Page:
Learning to be a giving person teaches us to be merciful, doesn’t it? Showing mercy allows us to better understand the nature of God the Father and Jesus Christ. Doing good allows us to emulate God’s very character – His righteous character – and that’s what makes God pleased to call us His children.
Let’s go to 1 Peter 2. Doing good works, showing mercy through giving to those in need, also shows God’s nature to those who are now not being called by God. There are many who observe us – our colleagues at work, in our neighborhoods – there are many who know that we are somehow different. They watch what we do. They may not be impressed with what we know, but they know what we do. Just because God isn’t calling them now, doesn’t mean that our example of merciful giving will go unnoticed by those around us in the world. 1 Peter 2:11 1 Peter 2:11Dearly beloved, I beseech you as strangers and pilgrims, abstain from fleshly lusts, which war against the soul;
American King James Version×:
1 Peter 2:11-16 1 Peter 2:11-16  Dearly beloved, I beseech you as strangers and pilgrims, abstain from fleshly lusts, which war against the soul;
 Having your conversation honest among the Gentiles: that, whereas they speak against you as evildoers, they may by your good works, which they shall behold, glorify God in the day of visitation.
 Submit yourselves to every ordinance of man for the Lord's sake: whether it be to the king, as supreme;
 Or to governors, as to them that are sent by him for the punishment of evildoers, and for the praise of them that do well.
 For so is the will of God, that with well doing you may put to silence the ignorance of foolish men:
 As free, and not using your liberty for a cloak of maliciousness, but as the servants of God.
American King James Version×– Beloved, I beg you – I beg you – as sojourners and pilgrims – we are here temporarily – abstain from fleshly lusts which war against the soul, having your conduct – what you do – honorable among the Gentiles…. You see, we can’t just be honorable in our contact with those in the Church, and then walk out those doors and it is a different life. …having your conduct honorable among the Gentiles, that when they speak against you as evildoers, they may, by your good works, which they observe – oh yes, they do! – glorify God in the day of visitation – when it’s their time. Therefore submit yourselves to every ordinance of man for the Lord’s sake, whether to the king as supreme, or to governors, as to those who are sent by him for the punishment of evildoers and for the praise of those who do good. For this is the will of God, that by doing good you may put to silence the ignorance of foolish men – as free yet not using liberty as a cloak for vice, but as bondservants of God.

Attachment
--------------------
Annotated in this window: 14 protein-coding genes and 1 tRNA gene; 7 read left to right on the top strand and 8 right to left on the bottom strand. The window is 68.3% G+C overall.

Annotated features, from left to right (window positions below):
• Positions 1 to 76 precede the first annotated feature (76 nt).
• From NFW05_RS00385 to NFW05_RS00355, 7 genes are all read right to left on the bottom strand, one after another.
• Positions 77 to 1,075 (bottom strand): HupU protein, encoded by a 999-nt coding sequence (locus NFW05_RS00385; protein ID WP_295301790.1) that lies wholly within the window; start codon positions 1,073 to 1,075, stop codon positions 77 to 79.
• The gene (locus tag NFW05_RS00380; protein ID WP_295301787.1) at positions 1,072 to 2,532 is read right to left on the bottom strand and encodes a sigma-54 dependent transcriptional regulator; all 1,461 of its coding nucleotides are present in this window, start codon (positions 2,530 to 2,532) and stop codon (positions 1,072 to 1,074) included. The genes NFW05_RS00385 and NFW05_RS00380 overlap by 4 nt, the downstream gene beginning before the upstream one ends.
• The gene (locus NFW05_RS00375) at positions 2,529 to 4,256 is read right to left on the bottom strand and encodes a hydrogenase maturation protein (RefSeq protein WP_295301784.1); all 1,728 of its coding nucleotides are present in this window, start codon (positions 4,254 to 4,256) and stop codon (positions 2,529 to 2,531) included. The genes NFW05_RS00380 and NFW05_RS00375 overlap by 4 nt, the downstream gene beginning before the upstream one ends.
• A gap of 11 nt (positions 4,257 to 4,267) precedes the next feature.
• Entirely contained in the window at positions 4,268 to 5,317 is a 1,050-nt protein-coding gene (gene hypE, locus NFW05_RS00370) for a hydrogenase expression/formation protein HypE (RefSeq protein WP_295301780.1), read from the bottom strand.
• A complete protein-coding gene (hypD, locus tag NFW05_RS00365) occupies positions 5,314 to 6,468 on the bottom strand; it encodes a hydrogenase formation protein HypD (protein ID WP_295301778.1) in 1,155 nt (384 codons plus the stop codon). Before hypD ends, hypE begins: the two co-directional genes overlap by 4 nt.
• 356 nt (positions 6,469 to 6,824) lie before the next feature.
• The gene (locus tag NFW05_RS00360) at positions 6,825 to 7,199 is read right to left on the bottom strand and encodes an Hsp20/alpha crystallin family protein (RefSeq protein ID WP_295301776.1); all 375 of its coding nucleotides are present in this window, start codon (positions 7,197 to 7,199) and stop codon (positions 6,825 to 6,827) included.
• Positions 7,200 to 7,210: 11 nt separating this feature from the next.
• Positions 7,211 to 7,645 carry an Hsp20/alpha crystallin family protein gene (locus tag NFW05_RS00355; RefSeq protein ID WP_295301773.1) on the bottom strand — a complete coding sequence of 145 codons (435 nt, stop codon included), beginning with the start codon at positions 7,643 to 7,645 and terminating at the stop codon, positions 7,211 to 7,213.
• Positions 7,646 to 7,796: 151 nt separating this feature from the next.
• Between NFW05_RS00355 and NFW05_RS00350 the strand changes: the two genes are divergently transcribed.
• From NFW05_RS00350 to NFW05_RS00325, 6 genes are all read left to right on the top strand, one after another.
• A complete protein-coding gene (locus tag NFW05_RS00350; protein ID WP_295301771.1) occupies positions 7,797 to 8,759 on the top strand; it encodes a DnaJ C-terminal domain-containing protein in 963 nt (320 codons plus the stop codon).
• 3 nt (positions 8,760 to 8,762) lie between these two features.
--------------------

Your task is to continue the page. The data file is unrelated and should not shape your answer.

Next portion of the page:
God wants us to use our freedom to serve others as Christ Himself did. Christ made the ultimate sacrifice for humanity. He laid down His life for those who hated Him – for the very ones who killed Him. And what did He do? He gave Himself completely. None of us can make any sacrifice that even approaches Christ’s example, but we can make smaller ones.
Let’s look at Luke 14, verse 12 to 14 – Luke 14.
I have the opportunity during the week to work as a high school history teacher. And I have several posters up in my room – inspirational posters that I got to choose, fortunately. Some of them are not quite the inspiration that I would like to leave with kids, but the ones I choose are. And I found a poster that I put up in my classroom with a quote by the now deceased Mother Theresa. She was a Catholic nun and missionary who devoted most of her life to serving the extremely poor in India. This is the statement on the poster: “We cannot all do great things, but we can do small things with great love.” “We cannot all do great things but we can do small things with great love.” Mother Theresa did not understand God’s plan the way that we do, but she could read her Bible. She understood enough to know that serving God involves sacrifice on behalf of others. Let’s read here in Luke 14, starting in verse 12:
Luke 14:12-14 Luke 14:12-14  Then said he also to him that bade him, When you make a dinner or a supper, call not your friends, nor your brothers, neither your kinsmen, nor your rich neighbors; lest they also bid you again, and a recompense be made you.
 But when you make a feast, call the poor, the maimed, the lame, the blind:
 And you shall be blessed; for they cannot recompense you: for you shall be recompensed at the resurrection of the just.
American King James Version×– Then He also said to him who invited Him, “When you give a dinner or a supper, do not ask your friends, your brothers, your relatives, nor rich neighbors, lest they also invite you back, and you be repaid. But when you give a feast, invite the poor, the maimed, the lame, the blind.” Well, why do that? Verse 14: “And you will be blessed – you will be blessed – because they cannot repay you, for you shall be repaid at the resurrection of the just.”
God remembers your sacrifices. When we cast our bread on many waters, we do not know when it will return to us but Christ promises that it will. God takes note of all our acts of generosity, of mercy, of love and He will bless us as a result of such acts of love and service towards those in need.